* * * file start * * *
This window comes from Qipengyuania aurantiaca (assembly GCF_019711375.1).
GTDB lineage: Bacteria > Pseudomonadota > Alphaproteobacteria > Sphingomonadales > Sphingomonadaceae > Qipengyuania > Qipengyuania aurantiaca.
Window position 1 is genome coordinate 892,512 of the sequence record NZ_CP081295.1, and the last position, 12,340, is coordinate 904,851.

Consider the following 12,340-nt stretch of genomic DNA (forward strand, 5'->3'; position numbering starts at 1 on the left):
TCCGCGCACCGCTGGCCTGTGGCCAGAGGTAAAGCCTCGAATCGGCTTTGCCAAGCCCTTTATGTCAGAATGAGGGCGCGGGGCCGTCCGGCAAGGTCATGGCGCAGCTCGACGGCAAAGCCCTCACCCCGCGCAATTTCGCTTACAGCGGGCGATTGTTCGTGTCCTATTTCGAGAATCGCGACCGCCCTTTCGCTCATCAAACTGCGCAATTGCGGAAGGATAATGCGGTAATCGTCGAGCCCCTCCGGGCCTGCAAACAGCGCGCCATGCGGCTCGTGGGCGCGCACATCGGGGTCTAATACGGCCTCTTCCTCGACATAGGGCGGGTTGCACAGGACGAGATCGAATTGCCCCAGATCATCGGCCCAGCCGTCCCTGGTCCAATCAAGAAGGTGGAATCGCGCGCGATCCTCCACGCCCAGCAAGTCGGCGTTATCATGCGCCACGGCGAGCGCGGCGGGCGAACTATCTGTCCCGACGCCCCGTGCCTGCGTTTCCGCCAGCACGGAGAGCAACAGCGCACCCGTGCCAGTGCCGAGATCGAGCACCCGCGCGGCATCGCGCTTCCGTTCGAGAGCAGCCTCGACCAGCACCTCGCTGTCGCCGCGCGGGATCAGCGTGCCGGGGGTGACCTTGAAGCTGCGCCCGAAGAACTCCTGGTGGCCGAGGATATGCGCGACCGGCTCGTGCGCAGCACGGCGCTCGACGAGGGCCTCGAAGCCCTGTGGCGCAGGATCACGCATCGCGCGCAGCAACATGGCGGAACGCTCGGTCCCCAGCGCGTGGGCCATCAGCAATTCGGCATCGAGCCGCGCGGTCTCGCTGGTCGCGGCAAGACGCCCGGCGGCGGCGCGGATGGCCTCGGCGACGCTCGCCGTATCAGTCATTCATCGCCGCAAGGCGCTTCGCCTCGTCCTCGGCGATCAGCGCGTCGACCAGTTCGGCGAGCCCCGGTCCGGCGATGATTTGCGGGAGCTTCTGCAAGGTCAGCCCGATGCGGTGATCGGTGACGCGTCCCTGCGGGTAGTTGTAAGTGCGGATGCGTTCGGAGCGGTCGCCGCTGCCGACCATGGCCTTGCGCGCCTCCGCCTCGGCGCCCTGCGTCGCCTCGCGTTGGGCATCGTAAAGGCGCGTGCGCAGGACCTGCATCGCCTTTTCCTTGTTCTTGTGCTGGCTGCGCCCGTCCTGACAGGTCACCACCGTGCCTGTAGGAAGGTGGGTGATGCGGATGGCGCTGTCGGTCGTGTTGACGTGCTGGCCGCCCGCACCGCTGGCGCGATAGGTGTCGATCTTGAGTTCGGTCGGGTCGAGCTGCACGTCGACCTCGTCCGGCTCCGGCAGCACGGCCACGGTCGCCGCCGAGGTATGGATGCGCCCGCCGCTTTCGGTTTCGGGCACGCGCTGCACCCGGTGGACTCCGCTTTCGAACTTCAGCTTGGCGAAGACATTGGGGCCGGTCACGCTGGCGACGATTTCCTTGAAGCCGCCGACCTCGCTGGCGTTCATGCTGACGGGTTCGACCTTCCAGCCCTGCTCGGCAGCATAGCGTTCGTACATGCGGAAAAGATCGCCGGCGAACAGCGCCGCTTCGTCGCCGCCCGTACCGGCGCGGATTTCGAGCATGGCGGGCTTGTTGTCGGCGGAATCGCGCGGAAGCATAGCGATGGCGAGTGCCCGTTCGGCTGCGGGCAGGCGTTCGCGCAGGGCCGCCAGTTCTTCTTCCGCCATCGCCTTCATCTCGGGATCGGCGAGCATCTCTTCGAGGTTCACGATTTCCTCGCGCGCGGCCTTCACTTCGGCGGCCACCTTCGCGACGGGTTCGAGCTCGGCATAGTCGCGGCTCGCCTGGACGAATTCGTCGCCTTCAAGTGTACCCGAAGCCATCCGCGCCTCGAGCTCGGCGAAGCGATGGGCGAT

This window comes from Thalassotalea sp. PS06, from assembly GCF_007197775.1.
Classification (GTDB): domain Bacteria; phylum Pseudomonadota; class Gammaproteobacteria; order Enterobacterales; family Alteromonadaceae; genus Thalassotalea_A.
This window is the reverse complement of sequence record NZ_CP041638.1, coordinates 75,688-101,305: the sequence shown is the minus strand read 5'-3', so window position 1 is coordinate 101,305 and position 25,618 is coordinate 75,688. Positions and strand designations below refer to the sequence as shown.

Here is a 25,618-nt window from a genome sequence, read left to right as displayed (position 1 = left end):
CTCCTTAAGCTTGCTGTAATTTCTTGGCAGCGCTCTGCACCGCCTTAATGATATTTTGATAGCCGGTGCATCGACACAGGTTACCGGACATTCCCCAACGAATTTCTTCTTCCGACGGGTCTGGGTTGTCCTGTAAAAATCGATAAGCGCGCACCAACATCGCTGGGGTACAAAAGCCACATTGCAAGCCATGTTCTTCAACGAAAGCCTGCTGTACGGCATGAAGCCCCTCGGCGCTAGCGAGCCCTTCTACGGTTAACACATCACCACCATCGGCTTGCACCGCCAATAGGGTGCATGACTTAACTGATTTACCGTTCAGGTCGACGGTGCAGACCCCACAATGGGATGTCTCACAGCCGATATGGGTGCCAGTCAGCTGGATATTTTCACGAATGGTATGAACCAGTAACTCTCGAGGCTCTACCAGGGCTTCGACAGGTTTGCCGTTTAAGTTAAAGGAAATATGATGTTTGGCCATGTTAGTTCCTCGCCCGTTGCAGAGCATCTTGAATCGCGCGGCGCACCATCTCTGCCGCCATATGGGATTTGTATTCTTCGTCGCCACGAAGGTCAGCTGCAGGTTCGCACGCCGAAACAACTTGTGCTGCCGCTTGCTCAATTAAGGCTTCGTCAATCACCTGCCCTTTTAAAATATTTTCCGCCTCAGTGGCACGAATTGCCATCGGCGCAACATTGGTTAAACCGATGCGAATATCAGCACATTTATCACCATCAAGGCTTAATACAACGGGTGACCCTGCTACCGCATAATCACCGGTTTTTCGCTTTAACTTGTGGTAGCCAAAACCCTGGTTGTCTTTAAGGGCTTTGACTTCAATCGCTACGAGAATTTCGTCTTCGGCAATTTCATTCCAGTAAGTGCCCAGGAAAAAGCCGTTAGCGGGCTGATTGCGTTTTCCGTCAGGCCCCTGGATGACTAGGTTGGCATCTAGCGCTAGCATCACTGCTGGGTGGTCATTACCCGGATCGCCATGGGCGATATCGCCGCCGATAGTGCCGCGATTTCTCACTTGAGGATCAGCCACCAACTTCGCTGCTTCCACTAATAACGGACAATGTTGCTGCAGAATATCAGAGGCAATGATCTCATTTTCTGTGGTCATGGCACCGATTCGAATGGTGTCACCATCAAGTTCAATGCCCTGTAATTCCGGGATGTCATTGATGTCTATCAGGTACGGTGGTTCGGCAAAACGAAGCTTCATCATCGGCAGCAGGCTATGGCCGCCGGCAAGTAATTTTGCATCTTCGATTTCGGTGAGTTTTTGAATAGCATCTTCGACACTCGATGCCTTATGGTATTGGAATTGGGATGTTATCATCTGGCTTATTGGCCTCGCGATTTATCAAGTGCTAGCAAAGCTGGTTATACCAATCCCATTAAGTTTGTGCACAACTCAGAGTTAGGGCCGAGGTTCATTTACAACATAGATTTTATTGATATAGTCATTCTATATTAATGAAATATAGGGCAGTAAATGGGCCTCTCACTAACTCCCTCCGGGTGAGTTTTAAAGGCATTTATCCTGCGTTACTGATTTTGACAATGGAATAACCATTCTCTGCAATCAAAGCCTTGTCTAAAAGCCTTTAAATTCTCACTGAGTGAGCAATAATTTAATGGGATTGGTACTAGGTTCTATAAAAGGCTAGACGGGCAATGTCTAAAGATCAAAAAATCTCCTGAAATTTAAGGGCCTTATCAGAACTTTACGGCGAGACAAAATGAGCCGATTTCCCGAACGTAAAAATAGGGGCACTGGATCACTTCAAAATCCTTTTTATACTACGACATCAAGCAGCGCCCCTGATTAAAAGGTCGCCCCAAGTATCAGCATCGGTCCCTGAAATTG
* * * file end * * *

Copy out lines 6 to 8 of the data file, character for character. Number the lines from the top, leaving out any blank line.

This window comes from Thalassotalea sp. PS06, from assembly GCF_007197775.1.
Classification (GTDB): domain Bacteria; phylum Pseudomonadota; class Gammaproteobacteria; order Enterobacterales; family Alteromonadaceae; genus Thalassotalea_A.
This window is the reverse complement of sequence record NZ_CP041638.1, coordinates 75,688-101,305: the sequence shown is the minus strand read 5'-3', so window position 1 is coordinate 101,305 and position 25,618 is coordinate 75,688. Positions and strand designations below refer to the sequence as shown.